‘A lie told often enough becomes the truth.‘ — attributed to V. I. Lenin
Phaidon have recently published the latest book by advertising legend, George Lois, entitled Damn Good Advice (for people with talent!). It is yet another inspirational book, very similar to those written by Paul Arden. The 120 pieces of advice are sustained by examples, usually from the author’s extensive career. Among juicy stories from the 1960s Mad Men era (so popular these days), he mentions his hero, Paul Rand, and his mentors, two teachers that recognised his talent and his first Creative Director, a lady, Reba Sochis. By the time you finish the book, you feel ready to take on the world, to go out and do your best work.
There’s just one problem.
Many of George Lois’s stories are not true. If you try to find out more about his work, you’ll soon learn that he has been taking credit not only for projects in which the work has been done through team effort, but even for projects in which he hasn’t been involved at all. In his book, he never mentions Doyle Dane Bernbach (DDB) where he was employed, the Papert Koenig Lois agency where he was a partner, together with Fred Papert and Julian Koenig, nor Lois, Holland, Callaway.
The June 19, 2009 episode of This American Life, the radio show hosted by Ira Glass, features interviews with Julian Koenig, Fred Papert, George Lois’s ex-partners, and also with Carl Fischer (the photographer who shot most of the Esquire covers). They talk about projects they’ve done and to which extent George Lois was involved, if at all (links at the end of the post). After listening, it becomes very clear that George Lois is such a convincing story teller that he’s fallen victim to his own talent.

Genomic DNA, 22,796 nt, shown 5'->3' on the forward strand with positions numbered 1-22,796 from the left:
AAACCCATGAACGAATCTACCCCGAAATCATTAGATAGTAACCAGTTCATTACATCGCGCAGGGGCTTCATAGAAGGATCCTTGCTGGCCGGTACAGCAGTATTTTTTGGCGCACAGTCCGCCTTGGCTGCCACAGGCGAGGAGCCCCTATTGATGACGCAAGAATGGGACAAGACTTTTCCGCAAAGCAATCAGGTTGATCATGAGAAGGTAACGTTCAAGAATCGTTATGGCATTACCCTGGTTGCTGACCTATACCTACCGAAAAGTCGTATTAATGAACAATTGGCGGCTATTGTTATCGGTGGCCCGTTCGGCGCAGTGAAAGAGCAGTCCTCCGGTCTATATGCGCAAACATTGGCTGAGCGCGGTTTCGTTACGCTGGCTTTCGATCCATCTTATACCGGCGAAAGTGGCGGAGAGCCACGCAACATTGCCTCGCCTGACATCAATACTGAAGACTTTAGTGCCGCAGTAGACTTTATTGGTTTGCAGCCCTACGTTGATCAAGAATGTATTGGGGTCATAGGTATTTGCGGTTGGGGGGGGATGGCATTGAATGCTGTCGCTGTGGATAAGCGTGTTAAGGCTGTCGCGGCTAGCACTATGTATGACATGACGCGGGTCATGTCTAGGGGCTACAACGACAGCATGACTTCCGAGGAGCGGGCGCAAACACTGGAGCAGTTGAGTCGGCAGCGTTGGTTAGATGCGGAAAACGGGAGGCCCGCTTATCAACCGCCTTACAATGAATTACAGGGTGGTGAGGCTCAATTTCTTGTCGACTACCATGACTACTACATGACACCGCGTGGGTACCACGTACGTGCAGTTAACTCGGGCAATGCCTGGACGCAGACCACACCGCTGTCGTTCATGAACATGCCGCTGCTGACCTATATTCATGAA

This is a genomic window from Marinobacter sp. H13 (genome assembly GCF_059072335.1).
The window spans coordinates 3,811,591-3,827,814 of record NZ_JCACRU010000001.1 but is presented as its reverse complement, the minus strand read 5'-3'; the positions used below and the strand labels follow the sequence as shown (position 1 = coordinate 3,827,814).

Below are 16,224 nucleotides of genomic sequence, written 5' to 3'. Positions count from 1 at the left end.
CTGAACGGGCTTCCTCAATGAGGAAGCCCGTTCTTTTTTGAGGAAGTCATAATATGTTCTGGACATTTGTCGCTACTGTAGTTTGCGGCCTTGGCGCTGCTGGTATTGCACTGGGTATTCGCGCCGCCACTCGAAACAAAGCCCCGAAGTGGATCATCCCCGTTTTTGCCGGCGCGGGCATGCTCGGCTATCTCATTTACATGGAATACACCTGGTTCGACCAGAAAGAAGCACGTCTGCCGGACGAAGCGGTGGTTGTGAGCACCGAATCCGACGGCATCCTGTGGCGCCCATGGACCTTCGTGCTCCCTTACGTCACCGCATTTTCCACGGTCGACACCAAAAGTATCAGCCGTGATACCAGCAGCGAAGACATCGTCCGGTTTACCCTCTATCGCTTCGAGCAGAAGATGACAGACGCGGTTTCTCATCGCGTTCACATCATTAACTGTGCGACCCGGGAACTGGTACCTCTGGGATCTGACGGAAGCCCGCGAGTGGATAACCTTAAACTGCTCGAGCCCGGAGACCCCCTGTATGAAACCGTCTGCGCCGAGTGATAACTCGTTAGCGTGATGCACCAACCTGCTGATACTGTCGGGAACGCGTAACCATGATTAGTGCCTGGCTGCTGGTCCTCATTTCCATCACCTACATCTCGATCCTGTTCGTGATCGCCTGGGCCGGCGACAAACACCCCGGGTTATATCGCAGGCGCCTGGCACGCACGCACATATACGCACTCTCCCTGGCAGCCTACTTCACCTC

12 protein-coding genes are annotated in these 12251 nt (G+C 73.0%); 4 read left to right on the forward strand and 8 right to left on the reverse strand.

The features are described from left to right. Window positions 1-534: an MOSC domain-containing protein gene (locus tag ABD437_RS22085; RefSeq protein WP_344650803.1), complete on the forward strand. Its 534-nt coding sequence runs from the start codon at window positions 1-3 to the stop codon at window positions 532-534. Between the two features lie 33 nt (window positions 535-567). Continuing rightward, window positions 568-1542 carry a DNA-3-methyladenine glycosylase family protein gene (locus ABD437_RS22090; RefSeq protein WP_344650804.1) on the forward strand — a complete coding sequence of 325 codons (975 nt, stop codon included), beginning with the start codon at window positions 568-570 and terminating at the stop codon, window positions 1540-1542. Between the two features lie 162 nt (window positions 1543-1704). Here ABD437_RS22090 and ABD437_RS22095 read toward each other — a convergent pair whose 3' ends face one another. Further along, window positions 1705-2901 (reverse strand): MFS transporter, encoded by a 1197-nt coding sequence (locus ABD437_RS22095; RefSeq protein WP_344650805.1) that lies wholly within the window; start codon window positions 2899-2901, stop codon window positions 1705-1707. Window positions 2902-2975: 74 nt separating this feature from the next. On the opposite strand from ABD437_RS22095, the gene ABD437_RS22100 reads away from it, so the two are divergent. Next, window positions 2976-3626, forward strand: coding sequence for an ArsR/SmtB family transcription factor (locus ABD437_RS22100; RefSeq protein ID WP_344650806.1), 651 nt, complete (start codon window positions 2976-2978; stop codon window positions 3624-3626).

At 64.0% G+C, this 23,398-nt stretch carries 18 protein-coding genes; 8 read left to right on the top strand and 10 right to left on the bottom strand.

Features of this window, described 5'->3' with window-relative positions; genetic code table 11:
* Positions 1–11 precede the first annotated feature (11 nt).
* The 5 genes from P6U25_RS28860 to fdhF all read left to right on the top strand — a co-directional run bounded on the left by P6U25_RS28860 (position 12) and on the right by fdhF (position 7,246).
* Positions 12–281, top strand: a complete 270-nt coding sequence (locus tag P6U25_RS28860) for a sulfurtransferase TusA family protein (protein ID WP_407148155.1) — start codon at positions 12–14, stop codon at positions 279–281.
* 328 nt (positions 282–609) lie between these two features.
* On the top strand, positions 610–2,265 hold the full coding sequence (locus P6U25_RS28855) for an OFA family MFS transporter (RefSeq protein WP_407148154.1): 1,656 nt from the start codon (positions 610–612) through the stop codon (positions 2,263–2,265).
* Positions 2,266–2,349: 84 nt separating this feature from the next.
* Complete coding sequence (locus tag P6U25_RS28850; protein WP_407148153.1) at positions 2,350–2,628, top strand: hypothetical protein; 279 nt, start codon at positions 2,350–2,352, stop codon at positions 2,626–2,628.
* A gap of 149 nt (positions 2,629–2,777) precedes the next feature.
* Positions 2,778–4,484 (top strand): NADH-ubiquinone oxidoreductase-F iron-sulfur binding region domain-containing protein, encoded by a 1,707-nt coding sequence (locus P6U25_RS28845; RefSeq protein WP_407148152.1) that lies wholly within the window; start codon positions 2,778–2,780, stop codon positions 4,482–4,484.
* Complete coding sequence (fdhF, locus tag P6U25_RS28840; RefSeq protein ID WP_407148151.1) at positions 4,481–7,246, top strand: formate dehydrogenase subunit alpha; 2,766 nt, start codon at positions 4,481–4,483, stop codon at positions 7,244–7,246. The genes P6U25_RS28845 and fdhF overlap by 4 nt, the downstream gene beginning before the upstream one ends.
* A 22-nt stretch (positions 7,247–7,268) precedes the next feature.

‘In my instance, the greatest predator of my work was my one-time partner George Lois, who is a most heralded and talented art director/designer, and his talent is only exceeded by his omnivorous ego. So where it once would’ve been accepted that the word would be “we” did it, regardless of who originated the work, the word “we” evaporated from George’s vocabulary and it became “my.”‘ — Julian Koenig
In 2005, George Lois published his book $elebrities, in which he basically replaces Julian Koenig in his own story about how he met Ernie Kovacs just hours before the latter’s death. Mr Koenig tried to fight back by running a witty ad in the New York Times. They never ran it, but AdWeek did, even if at the back of the magazine, to no response. Since I couldn’t find the original, I’ve taken the liberty to reimagine it, based on the ad for Coldene (coughing syrup), also Mr Koenig’s idea, but ‘stolen’ by George Lois. I’d be very happy if any of you would repost this.
George Lois is an advertising legend and he’s been writing books periodically, appeared in the Art & Copy film and other interviews, so he’s had a lot of exposure along the years. Still, due to the current craze around the Mad Men TV series, many publications and websites have recently run even more stories about him, naming him ‘the original Mad Man’ or ‘the original Don Draper’. Lois has often rejected this comparison, talking about the shallow depiction of the 1960s advertising world in the series, but it is ironic to find out how much he actually resembles Don Draper, whose whole adult life is based on a huge lie (I won’t spoil it for you, watch the show). It is such a shame that because of his exposure, George Lois gets to repeat his lies over and over again. Later corrections, if any, written in small print at the back of magazines or blog posts cannot repair the harm done.
FURTHER READING & LINKS
— listen to Ira Glass’s show with the above-mentioned interviews (or read the transcript);
— the Julian Koenig Wikipedia page — learn how he named Earth Day;
— the George Lois Wikipedia page, including the Controversy section;
— another blog post about the same subject, including some video interviews of both George Lois and Mr Koenig (direct YouTube link).